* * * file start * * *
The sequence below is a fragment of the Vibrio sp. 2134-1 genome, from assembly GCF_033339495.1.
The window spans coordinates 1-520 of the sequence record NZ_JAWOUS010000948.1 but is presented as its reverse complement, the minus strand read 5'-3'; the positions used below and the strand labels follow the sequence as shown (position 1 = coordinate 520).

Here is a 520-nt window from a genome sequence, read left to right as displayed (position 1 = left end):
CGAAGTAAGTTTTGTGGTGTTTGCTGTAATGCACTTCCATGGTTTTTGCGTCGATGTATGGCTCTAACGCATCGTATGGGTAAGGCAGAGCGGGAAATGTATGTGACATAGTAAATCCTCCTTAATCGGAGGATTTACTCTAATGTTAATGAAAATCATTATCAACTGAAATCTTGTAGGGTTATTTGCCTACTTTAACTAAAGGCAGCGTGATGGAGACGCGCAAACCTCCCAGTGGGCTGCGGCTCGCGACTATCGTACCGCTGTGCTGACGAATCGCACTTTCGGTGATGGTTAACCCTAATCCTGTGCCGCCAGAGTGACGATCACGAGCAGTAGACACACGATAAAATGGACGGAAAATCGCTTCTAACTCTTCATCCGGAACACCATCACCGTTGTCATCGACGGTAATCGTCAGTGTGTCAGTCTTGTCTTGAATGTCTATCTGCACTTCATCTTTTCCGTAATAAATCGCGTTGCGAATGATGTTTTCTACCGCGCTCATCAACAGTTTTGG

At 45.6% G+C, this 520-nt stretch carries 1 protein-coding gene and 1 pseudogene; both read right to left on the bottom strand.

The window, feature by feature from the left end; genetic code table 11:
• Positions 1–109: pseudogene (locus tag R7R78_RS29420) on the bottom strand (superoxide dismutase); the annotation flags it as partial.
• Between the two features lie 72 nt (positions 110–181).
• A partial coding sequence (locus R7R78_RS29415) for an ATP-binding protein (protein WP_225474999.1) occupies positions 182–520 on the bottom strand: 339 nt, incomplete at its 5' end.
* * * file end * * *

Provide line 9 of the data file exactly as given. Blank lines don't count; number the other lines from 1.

• A partial coding sequence (locus R7R78_RS29415) for an ATP-binding protein (protein WP_225474999.1) occupies positions 182–520 on the bottom strand: 339 nt, incomplete at its 5' end.